“Peace Cross” Can Stand, Supreme Court Says

The U.S. Supreme Court today, in a 7-2 decision, ruled that a 40-foot World War I memorial in the shape of a Christian cross on public land does not violate the U.S. Constitution.

Governor Larry Hogan addresses a crowd at the “Peace Cross” in Prince George’s County

The justices held that the First Amendment’s establishment clause, which bars the government from unduly favoring one religion over another, does not require the removal of the monument from its location in a traffic median in Bladensburg

“This is a great victory after we fought tirelessly to keep the Peace Cross standing in recognition of the valor, endurance, courage, and devotion of our World War I veterans. Today’s ruling ensures that this memorial—a dignified tribute to those who came before us and made the ultimate sacrifice—will stand tall and proud for the ages, said Governor Larry Hogan.

According to a press release:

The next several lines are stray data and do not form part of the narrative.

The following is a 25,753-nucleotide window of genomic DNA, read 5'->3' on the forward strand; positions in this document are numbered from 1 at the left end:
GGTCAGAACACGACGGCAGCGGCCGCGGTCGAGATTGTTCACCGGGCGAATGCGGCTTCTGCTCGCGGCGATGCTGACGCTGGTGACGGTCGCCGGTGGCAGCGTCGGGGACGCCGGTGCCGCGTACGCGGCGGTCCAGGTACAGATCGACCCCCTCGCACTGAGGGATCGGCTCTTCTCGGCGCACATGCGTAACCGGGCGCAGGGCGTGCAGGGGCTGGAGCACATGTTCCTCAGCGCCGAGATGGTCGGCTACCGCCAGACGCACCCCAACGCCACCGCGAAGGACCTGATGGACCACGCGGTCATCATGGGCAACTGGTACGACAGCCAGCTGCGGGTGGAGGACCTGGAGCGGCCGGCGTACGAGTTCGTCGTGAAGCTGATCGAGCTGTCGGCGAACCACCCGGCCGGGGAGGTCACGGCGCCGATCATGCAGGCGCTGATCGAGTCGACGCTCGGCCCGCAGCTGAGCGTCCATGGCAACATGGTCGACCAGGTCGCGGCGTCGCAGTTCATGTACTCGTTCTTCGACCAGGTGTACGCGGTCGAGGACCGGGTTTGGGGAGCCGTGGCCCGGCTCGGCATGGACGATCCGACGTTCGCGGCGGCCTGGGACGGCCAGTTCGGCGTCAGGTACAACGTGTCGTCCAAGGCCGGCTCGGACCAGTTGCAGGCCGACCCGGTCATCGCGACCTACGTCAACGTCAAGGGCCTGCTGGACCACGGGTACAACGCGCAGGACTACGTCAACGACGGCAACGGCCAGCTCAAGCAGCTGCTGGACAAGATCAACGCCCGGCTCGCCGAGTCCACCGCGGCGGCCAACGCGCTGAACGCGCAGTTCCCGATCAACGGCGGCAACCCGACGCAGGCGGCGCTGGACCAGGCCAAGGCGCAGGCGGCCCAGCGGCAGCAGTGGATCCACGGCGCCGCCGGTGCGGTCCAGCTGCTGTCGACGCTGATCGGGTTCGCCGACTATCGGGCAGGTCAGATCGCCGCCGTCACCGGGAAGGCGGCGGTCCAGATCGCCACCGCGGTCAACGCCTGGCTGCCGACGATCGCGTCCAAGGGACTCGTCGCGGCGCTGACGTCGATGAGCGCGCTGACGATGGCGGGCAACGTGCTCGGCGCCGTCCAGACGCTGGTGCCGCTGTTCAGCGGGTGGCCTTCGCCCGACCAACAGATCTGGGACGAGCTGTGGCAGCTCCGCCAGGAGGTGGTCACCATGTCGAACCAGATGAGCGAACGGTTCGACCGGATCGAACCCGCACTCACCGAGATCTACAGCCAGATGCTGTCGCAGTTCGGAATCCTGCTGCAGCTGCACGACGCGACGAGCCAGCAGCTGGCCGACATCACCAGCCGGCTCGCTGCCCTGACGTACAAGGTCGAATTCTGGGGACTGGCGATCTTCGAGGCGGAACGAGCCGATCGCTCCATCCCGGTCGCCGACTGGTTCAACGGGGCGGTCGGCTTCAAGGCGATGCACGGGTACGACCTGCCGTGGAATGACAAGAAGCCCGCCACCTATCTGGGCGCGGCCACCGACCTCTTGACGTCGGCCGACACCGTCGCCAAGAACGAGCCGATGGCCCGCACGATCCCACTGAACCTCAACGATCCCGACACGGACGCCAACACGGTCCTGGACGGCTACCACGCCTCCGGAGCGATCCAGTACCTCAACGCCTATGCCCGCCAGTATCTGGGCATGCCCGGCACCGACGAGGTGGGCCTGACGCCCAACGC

The “Peace Cross” was built in 1925 as a tribute to local men who died during World War I. It was paid for by local families, businesses, and the American Legion. The memorial cross sits on a piece of land that has been owned since 1961 by a state commission which pays for its maintenance and upkeep. It stands at Maryland Route 450 and U.S. Route 1, approximately five miles from the U.S. Supreme Court. The shape of the “Peace Cross” was selected to bear a likeness to cross-shaped grave markers used for soldiers buried in American cemeteries overseas. A plaque on the base of the cross lists the names of 49 soldiers and both faces of the cross have a circle with the symbol of the American Legion, the veterans’ organization that helped raise money to build it.

Though the High Court ruled in favor of the “Peace Cross,” it sidestepped the opportunity to overrule the Lemon v. Kurtzman, in which the Court previously ruled that a Rhode Island law that paid some of the salary of some parochial school teachers was unconstitutional. This test has proven to be unworkable and has led to inconsistent and contradictory decisions on the constitutionality of 10 Commandment monuments and cross monuments like the “Peace Cross.” Liberty Counsel previously argued that the “Lemon Test” should be replaced with an objective test that would yield clear and consistent results. The new test would analyze displays based upon history, whether the symbol is ubiquitous and whether the display is coercive, i.e., is actively trying to proselytize or push a particular religious belief.

Stay tuned to Conduit Street for more information.

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